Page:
The court case you helped us on a decade ago finally has wound its way through the levels of court. We had a 339 day trial, then a lengthy appeal to the B.C. Court of Appeal, and last week it was heard on final appeal to the Supreme Court of Canada. In the brief oral submissions (only one hour is allowed to our side at that level of court) your name was mentioned in connection with the "carrying capacity" of the land of the Tsilhqot’in people. This was to counter the position of the Crown that the area for which aboriginal title was claimed was "too large". We simply stated that because of the climate and geography of the area, only a limited number of people could sustainably live in the area, citing the expert opinion report you prepared for us many years ago. (...) We should get a decision on that appeal in about six months.

As it turns out, “my testimony was accepted by consensus by both sides of the case,” Dr. Wackernagel says.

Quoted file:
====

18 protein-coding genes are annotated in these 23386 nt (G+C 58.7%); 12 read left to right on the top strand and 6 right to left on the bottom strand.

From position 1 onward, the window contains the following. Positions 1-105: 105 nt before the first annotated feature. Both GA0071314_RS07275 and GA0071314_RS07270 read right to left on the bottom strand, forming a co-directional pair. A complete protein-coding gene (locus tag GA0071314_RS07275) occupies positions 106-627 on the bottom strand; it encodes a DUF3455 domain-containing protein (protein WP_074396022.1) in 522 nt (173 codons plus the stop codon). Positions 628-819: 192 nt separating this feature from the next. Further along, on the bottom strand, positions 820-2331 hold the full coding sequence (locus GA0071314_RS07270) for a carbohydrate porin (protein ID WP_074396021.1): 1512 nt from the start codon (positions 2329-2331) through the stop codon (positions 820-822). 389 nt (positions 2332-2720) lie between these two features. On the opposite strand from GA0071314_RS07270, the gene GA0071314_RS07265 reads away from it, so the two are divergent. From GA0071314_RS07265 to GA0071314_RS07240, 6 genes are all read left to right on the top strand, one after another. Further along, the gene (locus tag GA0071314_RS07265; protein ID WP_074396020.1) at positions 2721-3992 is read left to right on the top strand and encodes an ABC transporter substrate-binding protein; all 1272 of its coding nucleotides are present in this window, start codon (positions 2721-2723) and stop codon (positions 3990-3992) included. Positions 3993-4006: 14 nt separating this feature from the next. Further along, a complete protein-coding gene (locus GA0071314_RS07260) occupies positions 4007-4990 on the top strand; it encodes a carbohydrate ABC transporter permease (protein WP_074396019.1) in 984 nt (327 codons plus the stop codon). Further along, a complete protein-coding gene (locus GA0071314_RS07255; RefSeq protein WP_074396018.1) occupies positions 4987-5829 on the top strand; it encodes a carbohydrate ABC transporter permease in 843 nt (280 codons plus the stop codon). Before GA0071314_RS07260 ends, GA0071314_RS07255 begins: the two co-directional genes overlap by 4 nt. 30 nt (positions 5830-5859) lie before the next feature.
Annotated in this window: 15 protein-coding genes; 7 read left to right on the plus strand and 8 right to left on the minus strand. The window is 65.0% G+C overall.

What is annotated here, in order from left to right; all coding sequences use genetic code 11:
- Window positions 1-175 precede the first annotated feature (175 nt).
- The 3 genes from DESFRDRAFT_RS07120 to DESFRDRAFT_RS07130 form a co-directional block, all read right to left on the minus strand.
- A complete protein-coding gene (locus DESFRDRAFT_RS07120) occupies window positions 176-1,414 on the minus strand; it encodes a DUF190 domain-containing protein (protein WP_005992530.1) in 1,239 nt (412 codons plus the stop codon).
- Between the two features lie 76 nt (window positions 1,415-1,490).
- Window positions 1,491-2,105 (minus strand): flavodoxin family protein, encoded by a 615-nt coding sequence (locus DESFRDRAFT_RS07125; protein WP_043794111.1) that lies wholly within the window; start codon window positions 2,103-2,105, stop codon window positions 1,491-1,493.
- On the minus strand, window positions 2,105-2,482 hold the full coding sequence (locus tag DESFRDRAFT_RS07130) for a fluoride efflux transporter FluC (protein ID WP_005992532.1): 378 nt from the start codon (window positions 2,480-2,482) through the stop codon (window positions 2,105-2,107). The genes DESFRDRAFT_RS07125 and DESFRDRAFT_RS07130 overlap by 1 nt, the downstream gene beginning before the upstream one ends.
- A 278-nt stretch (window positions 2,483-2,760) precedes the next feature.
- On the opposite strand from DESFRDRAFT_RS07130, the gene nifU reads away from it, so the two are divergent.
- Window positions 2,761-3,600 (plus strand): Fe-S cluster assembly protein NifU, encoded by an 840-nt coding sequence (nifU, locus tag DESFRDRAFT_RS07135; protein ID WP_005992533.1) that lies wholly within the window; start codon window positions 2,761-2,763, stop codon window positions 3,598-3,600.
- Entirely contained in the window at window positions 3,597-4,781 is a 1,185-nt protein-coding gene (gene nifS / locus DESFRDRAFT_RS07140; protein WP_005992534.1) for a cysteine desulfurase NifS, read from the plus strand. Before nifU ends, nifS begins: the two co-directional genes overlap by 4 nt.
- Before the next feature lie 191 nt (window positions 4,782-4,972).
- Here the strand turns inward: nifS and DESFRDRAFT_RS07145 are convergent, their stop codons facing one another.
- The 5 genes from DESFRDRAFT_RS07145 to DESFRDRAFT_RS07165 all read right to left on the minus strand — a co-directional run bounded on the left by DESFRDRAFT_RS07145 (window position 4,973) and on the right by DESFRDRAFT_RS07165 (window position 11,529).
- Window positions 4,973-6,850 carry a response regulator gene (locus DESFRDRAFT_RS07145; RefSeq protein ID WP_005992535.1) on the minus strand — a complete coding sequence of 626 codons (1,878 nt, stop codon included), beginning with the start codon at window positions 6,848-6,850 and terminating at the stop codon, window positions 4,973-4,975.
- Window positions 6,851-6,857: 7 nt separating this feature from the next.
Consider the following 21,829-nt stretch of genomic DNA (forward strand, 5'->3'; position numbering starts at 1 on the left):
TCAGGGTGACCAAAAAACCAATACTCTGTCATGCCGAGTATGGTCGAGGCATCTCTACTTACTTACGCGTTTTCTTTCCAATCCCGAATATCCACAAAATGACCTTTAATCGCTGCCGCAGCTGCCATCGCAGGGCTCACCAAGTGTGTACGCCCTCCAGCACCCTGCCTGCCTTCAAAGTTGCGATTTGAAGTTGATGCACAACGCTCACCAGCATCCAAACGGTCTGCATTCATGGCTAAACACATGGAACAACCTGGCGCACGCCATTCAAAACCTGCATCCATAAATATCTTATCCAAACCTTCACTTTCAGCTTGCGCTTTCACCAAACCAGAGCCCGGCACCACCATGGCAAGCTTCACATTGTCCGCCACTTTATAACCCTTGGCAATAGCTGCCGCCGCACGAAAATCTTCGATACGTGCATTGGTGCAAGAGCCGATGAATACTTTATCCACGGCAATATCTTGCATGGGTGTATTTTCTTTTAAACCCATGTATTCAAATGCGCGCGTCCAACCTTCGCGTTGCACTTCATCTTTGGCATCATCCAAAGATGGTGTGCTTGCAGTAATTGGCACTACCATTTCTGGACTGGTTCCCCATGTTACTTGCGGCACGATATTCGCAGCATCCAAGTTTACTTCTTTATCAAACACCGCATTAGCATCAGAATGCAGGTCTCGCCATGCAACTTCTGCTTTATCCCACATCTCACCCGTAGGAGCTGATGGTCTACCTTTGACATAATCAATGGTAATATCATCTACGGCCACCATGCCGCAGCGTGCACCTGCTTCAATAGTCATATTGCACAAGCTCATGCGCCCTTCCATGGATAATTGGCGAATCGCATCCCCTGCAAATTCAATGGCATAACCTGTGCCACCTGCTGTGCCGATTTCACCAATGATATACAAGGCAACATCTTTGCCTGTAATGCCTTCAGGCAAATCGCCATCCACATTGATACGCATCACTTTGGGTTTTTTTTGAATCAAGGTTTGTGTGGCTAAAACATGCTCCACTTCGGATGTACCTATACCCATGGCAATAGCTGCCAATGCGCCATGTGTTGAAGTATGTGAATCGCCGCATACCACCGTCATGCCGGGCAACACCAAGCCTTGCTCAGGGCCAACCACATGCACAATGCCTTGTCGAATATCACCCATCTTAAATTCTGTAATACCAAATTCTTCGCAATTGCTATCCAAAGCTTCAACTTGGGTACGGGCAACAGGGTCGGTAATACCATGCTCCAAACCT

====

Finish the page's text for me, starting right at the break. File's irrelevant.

Paragraph 37 of the Supreme Court of Canada’s decision in the case of Tsilhqot’in Nation v. The Queen, 2014 SCC 44, reads:

[37] Sufficiency of occupation is a context-specific inquiry. "[O]ccupation may be established in a variety of ways, ranging from the construction of dwellings through cultivation and enclosure of fields to regular use of definite tracts of land for hunting, fishing or otherwise exploiting its resources" (Delgamuukw, at para. 149). The intensity and frequency of the use may vary with the characteristics of the Aboriginal group asserting title and the character of the land over which title is asserted. Here, for example, the land, while extensive, was harsh and was capable of supporting only 100 to 1,000 people. The fact that the Aboriginal group was only about 400 people must be considered in the context of the carrying capacity of the land in determining whether regular use of definite tracts of land is made out. [Emphasis added.]

Aboriginal rights are protected by the Constitution of Canada. These include the rights to hunt, fish and trap. Although various court decisions have upheld them in recent years, the courts have typically stopped short of declaring land ownership of First Nations over the territories where they exercise their Aboriginal rights.